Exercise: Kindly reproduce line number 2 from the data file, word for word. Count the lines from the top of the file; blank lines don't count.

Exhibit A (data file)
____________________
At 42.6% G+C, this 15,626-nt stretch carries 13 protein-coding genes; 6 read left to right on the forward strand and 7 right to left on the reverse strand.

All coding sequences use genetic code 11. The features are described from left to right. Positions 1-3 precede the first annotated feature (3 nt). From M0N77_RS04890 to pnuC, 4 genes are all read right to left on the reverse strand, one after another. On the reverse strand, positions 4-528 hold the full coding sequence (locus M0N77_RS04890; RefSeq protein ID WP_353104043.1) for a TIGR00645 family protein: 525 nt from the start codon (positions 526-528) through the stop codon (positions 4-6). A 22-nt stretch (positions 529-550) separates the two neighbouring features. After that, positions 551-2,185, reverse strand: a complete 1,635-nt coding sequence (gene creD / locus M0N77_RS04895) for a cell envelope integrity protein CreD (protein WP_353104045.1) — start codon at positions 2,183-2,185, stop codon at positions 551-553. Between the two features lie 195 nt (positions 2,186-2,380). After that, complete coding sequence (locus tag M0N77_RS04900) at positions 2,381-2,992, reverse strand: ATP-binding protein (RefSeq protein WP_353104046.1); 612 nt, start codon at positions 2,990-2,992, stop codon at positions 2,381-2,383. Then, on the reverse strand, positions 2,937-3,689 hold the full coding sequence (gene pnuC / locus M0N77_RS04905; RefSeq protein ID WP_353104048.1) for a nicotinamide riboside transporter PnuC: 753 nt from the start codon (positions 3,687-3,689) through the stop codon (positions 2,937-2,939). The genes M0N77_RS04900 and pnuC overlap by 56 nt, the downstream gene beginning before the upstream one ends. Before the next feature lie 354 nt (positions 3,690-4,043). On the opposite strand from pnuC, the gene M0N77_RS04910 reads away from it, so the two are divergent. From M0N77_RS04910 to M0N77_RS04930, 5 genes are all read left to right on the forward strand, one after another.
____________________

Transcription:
All coding sequences use genetic code 11. The features are described from left to right. Positions 1-3 precede the first annotated feature (3 nt). From M0N77_RS04890 to pnuC, 4 genes are all read right to left on the reverse strand, one after another. On the reverse strand, positions 4-528 hold the full coding sequence (locus M0N77_RS04890; RefSeq protein ID WP_353104043.1) for a TIGR00645 family protein: 525 nt from the start codon (positions 526-528) through the stop codon (positions 4-6). A 22-nt stretch (positions 529-550) separates the two neighbouring features. After that, positions 551-2,185, reverse strand: a complete 1,635-nt coding sequence (gene creD / locus M0N77_RS04895) for a cell envelope integrity protein CreD (protein WP_353104045.1) — start codon at positions 2,183-2,185, stop codon at positions 551-553. Between the two features lie 195 nt (positions 2,186-2,380). After that, complete coding sequence (locus tag M0N77_RS04900) at positions 2,381-2,992, reverse strand: ATP-binding protein (RefSeq protein WP_353104046.1); 612 nt, start codon at positions 2,990-2,992, stop codon at positions 2,381-2,383. Then, on the reverse strand, positions 2,937-3,689 hold the full coding sequence (gene pnuC / locus M0N77_RS04905; RefSeq protein ID WP_353104048.1) for a nicotinamide riboside transporter PnuC: 753 nt from the start codon (positions 3,687-3,689) through the stop codon (positions 2,937-2,939). The genes M0N77_RS04900 and pnuC overlap by 56 nt, the downstream gene beginning before the upstream one ends. Before the next feature lie 354 nt (positions 3,690-4,043). On the opposite strand from pnuC, the gene M0N77_RS04910 reads away from it, so the two are divergent. From M0N77_RS04910 to M0N77_RS04930, 5 genes are all read left to right on the forward strand, one after another.